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 Sandy Neck, MA    
Lighthouse best viewed by boat or plane.Privately owned, no access without permission.
Description: After Sandy Neck Lighthouse stood “headless” for nearly seventy-five years in spoiled beauty, volunteers were finally spurred to restore the lighthouse to its former glory. Looking now at the charm of this lighthouse flanked by its six-room keeper’s house and settled on the low, eastern point of Sandy Neck at the entrance to Barnstable Harbor, it is easy to forget the sacrifices of the men and two women (and their families) who tended this light during its century of service.

Sandy Neck comes by its name honestly, with shifting sands constantly redefining the margins of this thin, ˝-mile wide, six-mile long peninsula on the north side of Cape Cod. In the 19th century, Barnstable was an important port for fishing, whaling, and coastal trade, and Sandy Neck was home to a tryworks for rendering whale blubber into oil.

On May 18, 1826, Congress approved $3,500 for a lighthouse on Sandy Neck’s eastern extremity, known as Beach Point. In a show of support, the town of Barnstable sold a two-acre parcel for the light for only one dollar. On October 1, 1826, Sandy Neck Lighthouse, which cost in total $2,911.25, went into service. Joseph Nickerson, its first keeper, earned $350 per year and remained at the light for seven years.

1857 Sandy Neck Lighthouse
Photograph courtesy U.S. Coast Guard
The initial light was shown from a sixteen-foot-tall wooden tower rising from the center of the brick keeper’s dwelling. Powered by ten lamps with 14.5-inch reflectors arranged in two tiers, the 180-candlepower, fixed white light beamed forty feet above mean high water and was visible for nine nautical miles. A report in 1838 recommended the suppression of the four lamps in the upper tier to conserve fuel.

Lighthouse Board inspection reports and keeper logs are key to understanding a light’s history. In December 1833, when Henry Baxter replaced Nickerson as keeper, he marked his first day by noting in the lighthouse logbook: “This day moved my famerly [sic] and took possession of the lighthouse at Beach Point, Sandineck. Wind NE. Thick weather.”

Many Massachusetts lights were plagued by storms, ice, and erosion, and Sandy Neck Light was no exception. On December 15, 1834, Harry Baxter wrote: “This day a heavy gale from the SW with snow. Came on shore the schooner Enterprise… and Capt. Sawyer with two women on board. Got them on shore with much trouble. Capt. Sawyer much frost bit. So ends very cold and the ice making fast the schooner, laying in the barr [sic] with much ice on her and sails much torn.” Another storm in October 1837 swept away six feet of land from the station’s east side.

In 1838, Lt. Edward W. Carpender reported that the premises were in good shape, but believed the tower and dwelling should be independent structures because if fire struck one, both would be destroyed. In 1842, Engineer I.W.P. Lewis’ inspection noted that the lighting apparatus, which had been reduced to six lamps, was “worn out and dirty” and adjudged the lighthouse to be “another specimen of contract work where the Government had been losers by the operation; the whole construction and materials being equally defective.”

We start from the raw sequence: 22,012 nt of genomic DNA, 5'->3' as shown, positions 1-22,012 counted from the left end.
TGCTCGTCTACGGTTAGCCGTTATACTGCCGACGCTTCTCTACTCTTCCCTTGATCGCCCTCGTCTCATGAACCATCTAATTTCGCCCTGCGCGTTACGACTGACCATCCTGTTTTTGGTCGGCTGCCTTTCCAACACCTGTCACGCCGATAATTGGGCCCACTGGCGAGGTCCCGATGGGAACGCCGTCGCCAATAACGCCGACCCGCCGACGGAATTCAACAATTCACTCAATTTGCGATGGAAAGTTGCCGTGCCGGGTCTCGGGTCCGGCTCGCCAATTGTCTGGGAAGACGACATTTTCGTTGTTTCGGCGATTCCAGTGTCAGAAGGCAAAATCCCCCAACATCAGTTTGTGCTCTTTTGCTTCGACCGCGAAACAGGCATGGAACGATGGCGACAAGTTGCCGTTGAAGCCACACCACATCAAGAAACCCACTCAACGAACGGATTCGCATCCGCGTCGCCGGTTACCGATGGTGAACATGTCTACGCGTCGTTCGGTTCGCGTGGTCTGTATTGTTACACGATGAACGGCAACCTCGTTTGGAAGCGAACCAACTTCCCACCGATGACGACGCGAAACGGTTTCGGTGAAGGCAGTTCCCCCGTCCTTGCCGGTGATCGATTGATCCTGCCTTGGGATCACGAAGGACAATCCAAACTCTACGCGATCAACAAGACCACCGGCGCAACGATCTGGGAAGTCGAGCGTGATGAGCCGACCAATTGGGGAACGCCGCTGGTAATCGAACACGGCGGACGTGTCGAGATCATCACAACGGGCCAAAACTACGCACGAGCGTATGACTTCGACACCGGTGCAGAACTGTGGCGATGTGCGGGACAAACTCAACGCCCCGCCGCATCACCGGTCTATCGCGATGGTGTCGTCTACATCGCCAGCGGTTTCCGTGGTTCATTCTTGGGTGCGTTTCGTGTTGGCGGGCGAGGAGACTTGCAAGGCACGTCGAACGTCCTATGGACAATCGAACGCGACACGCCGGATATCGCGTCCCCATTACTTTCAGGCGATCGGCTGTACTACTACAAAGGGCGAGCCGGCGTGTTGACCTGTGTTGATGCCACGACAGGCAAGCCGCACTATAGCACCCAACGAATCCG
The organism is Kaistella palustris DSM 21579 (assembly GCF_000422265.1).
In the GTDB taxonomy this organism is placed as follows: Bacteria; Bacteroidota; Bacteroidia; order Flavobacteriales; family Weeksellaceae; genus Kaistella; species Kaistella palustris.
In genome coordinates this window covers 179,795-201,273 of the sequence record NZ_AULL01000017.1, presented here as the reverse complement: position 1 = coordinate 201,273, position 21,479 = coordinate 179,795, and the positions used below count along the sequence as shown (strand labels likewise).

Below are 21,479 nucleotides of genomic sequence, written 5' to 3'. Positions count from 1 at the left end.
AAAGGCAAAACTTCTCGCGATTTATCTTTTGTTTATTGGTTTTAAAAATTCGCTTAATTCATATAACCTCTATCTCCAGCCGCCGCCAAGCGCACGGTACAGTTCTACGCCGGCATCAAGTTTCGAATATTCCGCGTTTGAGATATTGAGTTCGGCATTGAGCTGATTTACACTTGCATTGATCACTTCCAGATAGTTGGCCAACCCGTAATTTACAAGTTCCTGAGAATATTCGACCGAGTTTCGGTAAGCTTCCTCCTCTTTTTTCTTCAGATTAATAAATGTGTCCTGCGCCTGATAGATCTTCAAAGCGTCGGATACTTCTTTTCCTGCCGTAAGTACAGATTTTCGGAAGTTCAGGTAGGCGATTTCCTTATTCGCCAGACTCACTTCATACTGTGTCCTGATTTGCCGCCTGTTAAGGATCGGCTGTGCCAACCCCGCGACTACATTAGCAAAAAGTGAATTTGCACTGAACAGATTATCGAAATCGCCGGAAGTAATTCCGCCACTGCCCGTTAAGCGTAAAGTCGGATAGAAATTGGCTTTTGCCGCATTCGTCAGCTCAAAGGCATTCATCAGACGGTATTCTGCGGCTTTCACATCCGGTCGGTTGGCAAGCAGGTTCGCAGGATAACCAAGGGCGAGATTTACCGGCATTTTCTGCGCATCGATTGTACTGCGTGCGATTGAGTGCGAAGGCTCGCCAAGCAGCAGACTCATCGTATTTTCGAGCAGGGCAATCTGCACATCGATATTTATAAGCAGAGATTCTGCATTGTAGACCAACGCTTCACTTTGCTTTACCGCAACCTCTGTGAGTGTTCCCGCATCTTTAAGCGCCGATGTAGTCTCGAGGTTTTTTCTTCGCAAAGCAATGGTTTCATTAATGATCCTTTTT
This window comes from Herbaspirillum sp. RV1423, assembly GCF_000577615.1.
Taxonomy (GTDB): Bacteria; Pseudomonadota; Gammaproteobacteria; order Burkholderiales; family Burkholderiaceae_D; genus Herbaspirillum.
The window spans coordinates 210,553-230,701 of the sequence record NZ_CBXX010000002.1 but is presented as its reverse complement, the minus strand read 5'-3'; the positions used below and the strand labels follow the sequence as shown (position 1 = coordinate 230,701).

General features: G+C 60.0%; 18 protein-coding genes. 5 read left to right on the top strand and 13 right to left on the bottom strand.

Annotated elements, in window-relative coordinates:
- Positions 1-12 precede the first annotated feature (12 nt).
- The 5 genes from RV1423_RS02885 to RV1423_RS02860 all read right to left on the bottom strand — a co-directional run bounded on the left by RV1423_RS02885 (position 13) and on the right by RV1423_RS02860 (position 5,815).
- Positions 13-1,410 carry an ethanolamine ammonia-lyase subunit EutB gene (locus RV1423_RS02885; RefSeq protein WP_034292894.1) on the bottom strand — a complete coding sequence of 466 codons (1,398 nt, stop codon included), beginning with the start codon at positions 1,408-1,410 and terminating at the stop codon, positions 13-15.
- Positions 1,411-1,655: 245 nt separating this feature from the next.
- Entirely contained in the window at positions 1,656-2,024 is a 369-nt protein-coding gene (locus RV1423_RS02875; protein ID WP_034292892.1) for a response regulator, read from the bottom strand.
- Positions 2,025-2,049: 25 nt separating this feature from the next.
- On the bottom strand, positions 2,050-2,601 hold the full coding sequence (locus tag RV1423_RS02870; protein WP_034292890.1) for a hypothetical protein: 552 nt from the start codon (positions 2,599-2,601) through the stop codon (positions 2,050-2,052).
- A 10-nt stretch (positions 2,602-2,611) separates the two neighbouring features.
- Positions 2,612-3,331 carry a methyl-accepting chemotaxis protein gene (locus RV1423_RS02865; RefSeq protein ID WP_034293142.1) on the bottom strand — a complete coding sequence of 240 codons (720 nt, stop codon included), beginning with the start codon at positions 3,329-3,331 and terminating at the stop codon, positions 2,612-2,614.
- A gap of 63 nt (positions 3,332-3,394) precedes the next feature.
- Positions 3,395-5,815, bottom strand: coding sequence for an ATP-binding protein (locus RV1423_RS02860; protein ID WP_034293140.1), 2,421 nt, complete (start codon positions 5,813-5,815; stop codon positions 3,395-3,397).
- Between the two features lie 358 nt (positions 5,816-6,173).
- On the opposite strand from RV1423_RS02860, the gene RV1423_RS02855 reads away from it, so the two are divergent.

Many professions were family affairs and this was often the case in lightkeeping. In 1844, James Baxter, Harry’s son, would take over as keeper. Following him from 1846-1862 was Thomas P.D. Baxter. Author and historian Edward Rowe Snow wrote that Thomas Baxter’s grandson, Harry Ryder, said his grandfather had frequent visitors at the light. The packet boat transporting passengers, freight and mail between Boston and Provincetown often stopped at the station.

An 1850 inspection noted that the height of the lantern had been increased by eight to ten feet and a new system of seven lamps with 14-inch reflectors had been installed. In 1857, a new forty-eight-foot brick tower was constructed just north of the original dwelling.

The ice that frequently plagued the harbor would also claim Keeper Thomas Baxter’s life. Traveling in his dory to Barnstable in 1862 through the icy harbor required rowing, pulling, and pushing the boat by turns. At one point, Baxter’s leg was crushed between the dory and the ice, leading to a case of gangrene that would ultimately kill him.

His wife, Lucy Hinckley Baxter, mother of three and grandmother of Harry Ryder, officially assumed her husband’s duties. Ryder told Snow, “The picture she often described to us of her having to heat the whale oil in the winter months behind the kitchen stove and carry two oil butts up into the tower at midnight is one we never forgot.”

Lucy resigned in 1867, moving to Barnstable to make it easier for her children to go to school. Traversing the harbor that took her husband’s life would have been miserable for the children in winter and a good reason in itself to move, but not having to haul all that oil must have made the decision somewhat easier for Lucy. In time, she would marry a Yarmouth man.

In 1875, the ice became almost impassable from late January to the middle of March. It snared a number of schooners and vessels, and several trapped crews made their way to the light. That year Jacob S. Howes assumed the role of keeper. After his death in 1880, Sandy Neck’s second widow took over, Eunice Crowell Howes, who stayed on until 1886. Also in 1880, the keeper’s house was reported as “beyond repair,” and it was replaced the following year by the present frame structure.

In 1887, two iron hoops and six vertical staves were set in place around the center portion of the “badly cracked” tower to strengthen it and prevent further decay. Those hoops and staves remain and have lent Sandy Neck Lighthouse its characteristic appearance.

Despite all the hardship at Sandy Neck, there were lighter moments as well. When Keeper George A. Jamieson and his family had their chicken coop and all forty chickens disappear during a fierce storm in December 1898, they were certain the chickens had met their death in the raging surf. They were quite relieved to learn that their intact coop full of seasick chickens had washed up in Barnstable.